Computer Knowledge Newsletter – July 1999 Issue

In This Issue:

Virus News

Nothing significant. Keep your scanners up to date; particularly due to the new Back Orifice 2000 release (see next section).

General Security

Back Orifice 2000. The Cult of the Dead Cow released a new version of Back Orifice (BO2K) at the Defcon convention in Las Vegas on 10 July 1999. Unlike the previous version which only ran under Win95/98, BO2K is said to run on NT networks as well. The hacker group calls BO2K an administration tool for NT networks; Microsoft calls it “a very malicious, destructive program.”

The Cult says the new version is smaller, nimbler, and twice as nefarious. Probably the most important change, however, is that this version targets larger organizations who tend to run Windows NT-based networks. The previous version would not run on NT systems. It’s said that keystroke-logging is also included in the new version. BO2K is also said to be open-source with the ability to accept plug-ins. Of course, this opens the door to malicious variants.

Virtually all of the anti-virus software makers have either announced detection modules or are working on detection modules. Check with your AV program vendor to see if they have a BO2K update.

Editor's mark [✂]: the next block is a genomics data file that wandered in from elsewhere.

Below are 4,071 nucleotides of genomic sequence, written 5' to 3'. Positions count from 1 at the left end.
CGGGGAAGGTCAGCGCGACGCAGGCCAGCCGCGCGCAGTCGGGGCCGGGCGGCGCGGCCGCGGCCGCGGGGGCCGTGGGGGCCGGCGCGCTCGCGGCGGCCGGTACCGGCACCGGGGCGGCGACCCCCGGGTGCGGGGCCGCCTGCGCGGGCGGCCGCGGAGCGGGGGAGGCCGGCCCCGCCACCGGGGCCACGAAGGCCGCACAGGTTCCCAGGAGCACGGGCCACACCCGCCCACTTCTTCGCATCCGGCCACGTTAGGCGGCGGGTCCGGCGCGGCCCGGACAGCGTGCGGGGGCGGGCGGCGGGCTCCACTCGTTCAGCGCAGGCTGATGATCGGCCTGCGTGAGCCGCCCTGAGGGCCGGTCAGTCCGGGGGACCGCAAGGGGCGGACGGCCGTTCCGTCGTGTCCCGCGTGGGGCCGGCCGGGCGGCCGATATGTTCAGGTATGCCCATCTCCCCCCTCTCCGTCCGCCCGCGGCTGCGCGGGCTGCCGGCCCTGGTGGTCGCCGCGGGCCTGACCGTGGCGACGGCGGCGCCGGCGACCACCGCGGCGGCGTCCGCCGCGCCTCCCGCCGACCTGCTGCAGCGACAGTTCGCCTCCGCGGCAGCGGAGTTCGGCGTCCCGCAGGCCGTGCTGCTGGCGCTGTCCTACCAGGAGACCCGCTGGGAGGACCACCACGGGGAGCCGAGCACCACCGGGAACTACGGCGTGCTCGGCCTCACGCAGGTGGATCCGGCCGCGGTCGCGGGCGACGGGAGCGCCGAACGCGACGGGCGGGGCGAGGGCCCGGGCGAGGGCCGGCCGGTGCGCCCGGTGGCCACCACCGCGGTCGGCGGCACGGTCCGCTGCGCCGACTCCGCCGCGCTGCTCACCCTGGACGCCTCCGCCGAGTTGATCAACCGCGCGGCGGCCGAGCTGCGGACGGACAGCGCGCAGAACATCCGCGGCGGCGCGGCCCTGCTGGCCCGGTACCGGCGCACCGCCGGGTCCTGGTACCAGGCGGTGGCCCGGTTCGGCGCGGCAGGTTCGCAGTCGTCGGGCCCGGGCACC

Bookmark Problem. You might want to check your bookmarks as and/or after you save them. An exploit that can be used is to place JavaScript into a web page <TITLE> tag. When done, that JavaScript is then imported into the bookmark file and saved there. The problem is that the next time that bookmark is accessed the JavaScript will be executed. The difference is that when you accessed the script over the web certain protections were instituted by your browser; when run on your local computer, however, those protections are not in place and the script will be allowed to do pretty much whatever it wants. This exploit appears to affect both Netscape and Internet Explorer browsers.

Items of Interest

The following site has interesting collections of links and a daily newsletter discussing various topics with links to pertinent web sites. You might want to use it for general reference: Link

In closing: If you stopped by and noticed some old info on the web site, I apologize. But, in addition to a trip I upgraded my desktop this month. Converted a 6GB hard drive which had been partitioned into C:, D:, and E: at 2GB each and formatted with FAT16 to a single C: drive formatted with FAT32. Also upgraded Win95 to Win98SE. And, instead of starting from scratch I did it all by repartitioning on the fly and moving applications from one drive to the C: drive. That took just a bit longer than I originally thought it would. 🙂 (I still encounter one or two little things I forgot about now and again, but the major things seem to be stable enough for now.)